Dec 6 (Friday) will mark 20 years since the day a mob of Hindu 'karsevaks' (religious volunteers) brought down the centuries-old Babri Masjid in Ayodhya, triggering riots in the country as well as in neighbouring Pakistan and Bangladesh. A timeline of the dispute:
April 21, 1526: Mughal leader Zahiruddin Muhammad Babar, a descendant of Genghis Khan and Tamerlane, defeats Ibrahim Lodhi, the last sultan of the Lodhi dynasty at the First Battle of Panipat.
March 17, 1527: Babar defeats Rana Sangram Singh (Rana Sanga), the Rajput king of Chittorgarh at the Battle of Khanwa near Agra and solidifies his control over most of northern India.
1528: Mir Baqi Khan, a general of Babar builds a mosque in Ayodhya, traditionally at a spot believed by Hindus to be the birthplace of Lord Ram. Khan allegedly builds the mosque after demolishing a Hindu temple at the spot. The mosque becomes known as the Masjid-i-Janamsthan, Masjid Mir Baqi or the Babri Masjid.
1853: The first recorded communal clashes between Hindus and Muslims over the site happen.
1859: The colonial British administration puts a fence around the site, denominating separate areas of worship for Hindus and Muslims.
December 1949: Idols of Lord Ram suddenly make their appearance inside the mosque. Both sides to the dispute file civil suits. The government locks the gates, saying the matter is sub judice and declares the area 'disputed'.
1961: Case filed in Indian courts against forceful occupation of the Babri Mosque and placing of idols within it.
1984: The movement to build a temple at the site gathers momentum as Hindu groups form a committee to spearhead the construction of a temple.
1986: District judge orders the gates of the mosque to be opened after almost five decades and allows Hindus to worship inside the "disputed structure". A Babri Mosque Action Committee is formed as Muslims protest the move to allow Hindu prayers at the site.
1989: The clamour for building a Ram temple grows. Fronted by organisations like the Vishwa Hindu Parishad, foundations of a temple are laid on land adjacent to the "disputed structure". The 'shilanyas' ceremony was allowed by then prime minister Rajiv Gandhi.
1990: BJP president L.K. Advani takes out a cross-country 'rath yatra' (chariot procession) to garner support for the move to build a Ram temple at the site. Police fire at VHP volunteers on orders of then Uttar Pradesh chief minister Mulayam Singh Yadav, when they gather in Ayodhya as participants of the rath yatra.
1991: The BJP becomes India's primary opposition party in parliament and comes to power in Uttar Pradesh.
1991: The movement for building a temple gathers further momentum as karsevaks pour into Ayodhya. Bricks are sent from across India.
Dec 6, 1992: The Babri Mosque is demolished. Communal riots across India follow.
Dec 16, 1992: Ten days after the demolition, the Congress government in New Delhi, headed by P.V. Narasimha Rao, sets up a commission of inquiry under Justice Liberhan.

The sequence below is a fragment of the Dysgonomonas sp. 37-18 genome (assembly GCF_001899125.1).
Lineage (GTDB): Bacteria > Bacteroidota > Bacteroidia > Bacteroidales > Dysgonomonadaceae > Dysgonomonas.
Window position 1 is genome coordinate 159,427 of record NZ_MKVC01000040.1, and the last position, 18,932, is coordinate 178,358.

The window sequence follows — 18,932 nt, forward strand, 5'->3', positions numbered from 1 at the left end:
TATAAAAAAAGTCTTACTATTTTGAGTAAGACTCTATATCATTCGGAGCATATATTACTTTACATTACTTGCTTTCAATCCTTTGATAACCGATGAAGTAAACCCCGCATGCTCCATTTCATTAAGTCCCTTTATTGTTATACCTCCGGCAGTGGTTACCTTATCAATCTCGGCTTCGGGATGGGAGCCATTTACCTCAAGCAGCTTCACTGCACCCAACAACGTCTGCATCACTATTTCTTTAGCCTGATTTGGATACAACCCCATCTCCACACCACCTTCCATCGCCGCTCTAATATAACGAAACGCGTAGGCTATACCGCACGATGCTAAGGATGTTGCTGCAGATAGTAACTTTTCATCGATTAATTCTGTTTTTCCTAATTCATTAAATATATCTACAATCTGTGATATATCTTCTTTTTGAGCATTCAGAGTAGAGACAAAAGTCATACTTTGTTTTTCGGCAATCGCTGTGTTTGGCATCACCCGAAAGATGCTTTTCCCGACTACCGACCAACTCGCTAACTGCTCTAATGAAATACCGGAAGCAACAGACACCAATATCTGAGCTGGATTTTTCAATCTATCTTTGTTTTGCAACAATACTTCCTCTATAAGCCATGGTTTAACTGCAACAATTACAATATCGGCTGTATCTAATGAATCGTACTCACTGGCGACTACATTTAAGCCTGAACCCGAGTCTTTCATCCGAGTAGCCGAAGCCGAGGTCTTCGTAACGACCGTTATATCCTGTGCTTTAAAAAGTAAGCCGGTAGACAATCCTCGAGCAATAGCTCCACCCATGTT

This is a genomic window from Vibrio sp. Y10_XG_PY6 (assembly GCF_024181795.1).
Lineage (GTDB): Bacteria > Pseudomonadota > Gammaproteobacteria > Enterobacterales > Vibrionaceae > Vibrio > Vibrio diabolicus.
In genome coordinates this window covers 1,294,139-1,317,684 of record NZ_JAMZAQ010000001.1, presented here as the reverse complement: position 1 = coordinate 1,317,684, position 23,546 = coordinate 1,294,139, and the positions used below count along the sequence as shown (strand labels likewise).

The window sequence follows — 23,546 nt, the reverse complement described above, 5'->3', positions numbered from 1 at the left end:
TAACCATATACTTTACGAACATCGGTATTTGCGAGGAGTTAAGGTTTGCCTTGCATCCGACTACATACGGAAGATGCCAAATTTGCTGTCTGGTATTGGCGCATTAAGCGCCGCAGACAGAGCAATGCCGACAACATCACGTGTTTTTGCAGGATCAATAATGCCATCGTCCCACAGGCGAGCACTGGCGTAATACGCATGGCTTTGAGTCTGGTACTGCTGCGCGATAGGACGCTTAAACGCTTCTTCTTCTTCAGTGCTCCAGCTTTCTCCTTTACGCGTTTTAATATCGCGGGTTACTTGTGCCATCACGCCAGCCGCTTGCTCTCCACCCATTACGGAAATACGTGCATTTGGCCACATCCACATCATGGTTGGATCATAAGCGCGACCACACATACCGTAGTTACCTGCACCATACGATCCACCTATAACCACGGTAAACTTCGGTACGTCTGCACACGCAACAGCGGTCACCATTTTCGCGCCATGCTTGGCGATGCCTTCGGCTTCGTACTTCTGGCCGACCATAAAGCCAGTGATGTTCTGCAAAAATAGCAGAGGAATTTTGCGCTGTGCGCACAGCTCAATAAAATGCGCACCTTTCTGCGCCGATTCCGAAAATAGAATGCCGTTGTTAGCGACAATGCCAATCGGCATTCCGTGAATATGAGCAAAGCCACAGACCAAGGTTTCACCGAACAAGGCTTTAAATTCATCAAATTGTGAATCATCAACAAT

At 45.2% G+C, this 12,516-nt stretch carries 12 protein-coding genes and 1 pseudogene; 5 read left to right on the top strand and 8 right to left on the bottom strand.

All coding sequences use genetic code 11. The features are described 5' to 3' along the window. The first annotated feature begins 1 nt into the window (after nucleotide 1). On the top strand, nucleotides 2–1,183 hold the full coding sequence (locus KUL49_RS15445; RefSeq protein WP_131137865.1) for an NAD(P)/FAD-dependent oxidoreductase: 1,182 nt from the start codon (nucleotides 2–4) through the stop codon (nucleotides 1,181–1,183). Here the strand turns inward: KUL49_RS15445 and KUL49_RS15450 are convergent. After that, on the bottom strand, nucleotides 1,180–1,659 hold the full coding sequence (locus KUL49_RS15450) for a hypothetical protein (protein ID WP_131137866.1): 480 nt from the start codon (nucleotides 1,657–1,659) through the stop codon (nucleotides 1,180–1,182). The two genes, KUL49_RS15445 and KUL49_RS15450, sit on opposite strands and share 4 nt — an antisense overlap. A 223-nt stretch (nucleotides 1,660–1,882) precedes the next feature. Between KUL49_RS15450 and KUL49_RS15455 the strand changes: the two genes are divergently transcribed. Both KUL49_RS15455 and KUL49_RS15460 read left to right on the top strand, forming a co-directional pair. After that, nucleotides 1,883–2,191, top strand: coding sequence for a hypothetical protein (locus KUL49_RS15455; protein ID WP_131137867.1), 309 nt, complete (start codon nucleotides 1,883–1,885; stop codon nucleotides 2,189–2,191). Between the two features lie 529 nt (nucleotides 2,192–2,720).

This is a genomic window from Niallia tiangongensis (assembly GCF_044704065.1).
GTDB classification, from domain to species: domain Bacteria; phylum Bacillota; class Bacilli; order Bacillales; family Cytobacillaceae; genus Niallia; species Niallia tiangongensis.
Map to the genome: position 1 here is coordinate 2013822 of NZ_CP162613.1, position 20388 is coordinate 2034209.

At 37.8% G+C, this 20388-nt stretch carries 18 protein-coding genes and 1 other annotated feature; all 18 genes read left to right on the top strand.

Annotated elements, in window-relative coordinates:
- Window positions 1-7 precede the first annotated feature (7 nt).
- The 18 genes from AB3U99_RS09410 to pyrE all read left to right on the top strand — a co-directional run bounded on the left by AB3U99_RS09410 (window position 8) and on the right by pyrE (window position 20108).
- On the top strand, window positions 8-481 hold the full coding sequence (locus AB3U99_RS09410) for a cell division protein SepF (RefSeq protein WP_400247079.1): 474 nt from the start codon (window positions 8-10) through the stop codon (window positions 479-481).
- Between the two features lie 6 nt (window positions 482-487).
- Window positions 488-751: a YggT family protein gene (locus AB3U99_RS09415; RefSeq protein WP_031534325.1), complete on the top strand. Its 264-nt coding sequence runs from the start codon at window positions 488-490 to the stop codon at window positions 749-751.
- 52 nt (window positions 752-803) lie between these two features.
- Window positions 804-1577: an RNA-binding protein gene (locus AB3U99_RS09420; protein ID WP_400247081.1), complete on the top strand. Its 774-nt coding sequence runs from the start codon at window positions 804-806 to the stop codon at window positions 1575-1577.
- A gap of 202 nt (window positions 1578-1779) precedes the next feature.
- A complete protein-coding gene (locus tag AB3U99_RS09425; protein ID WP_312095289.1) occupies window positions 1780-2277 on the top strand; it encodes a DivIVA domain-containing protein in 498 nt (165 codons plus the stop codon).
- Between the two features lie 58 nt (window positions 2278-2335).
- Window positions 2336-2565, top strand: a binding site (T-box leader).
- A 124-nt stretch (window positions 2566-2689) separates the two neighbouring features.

1993: Three months after being constituted, the Liberhan Commission begins investigations into who and what led to the demolition of the Babri Mosque.
Feb 27, 2002: At least 58 people are killed in Godhra, Gujarat, in an attack on the S-6 coach of the Sabarmati Express travelling from Ayodhya to Ahmedabad. The S-6 coach is carrying 'ramsevaks' (Hindu pilgrims) returning from Ayodhya to Gujarat. Riots follow in the state in which over 2,000 people, mostly Muslims die.
2003: The court orders a survey to find out whether a temple to Lord Ram exist on the site. In August, the survey presents evidence of a temple under the mosque. Muslim groups dispute the findings.
September 2003: A court rules that seven Hindu leaders, including some prominent BJP leaders, should stand trial for inciting the destruction of the Babri Mosque.
November 2004: An Uttar Pradesh court rules that an earlier order which exonerated L.K. Advani for his role in the destruction of the mosque should be reviewed.
2009: The Liberhan Commission submits its report on June 30, almost 17 years after it began its inquiry. Its contents are not made public.
Sep 30, 2010: The Allahabad High Court pronounces its verdict on four title suits relating to the Ayodhya dispute. The disputed land in Ayodhya is to be divided into 3 parts. 1/3 goes to Ram Lalla represented by Hindu Maha Sabha, 1/3 to Sunni Waqf Board, 1/3 goes to Nirmohi Akhara.
December 2010: The Akhil Bharatiya Hindu Mahasabha and Sunni Waqf Board move the Supreme Court of India, challenging part of the Allahabad High Court's verdict.
May 9, 2011: The Supreme Court of India stays the High Court order splitting the disputed site in three parts and says status quo will remain. The two judge bench of Supreme Court also remarks that the high court verdict is surprising as no party wanted a split of the site.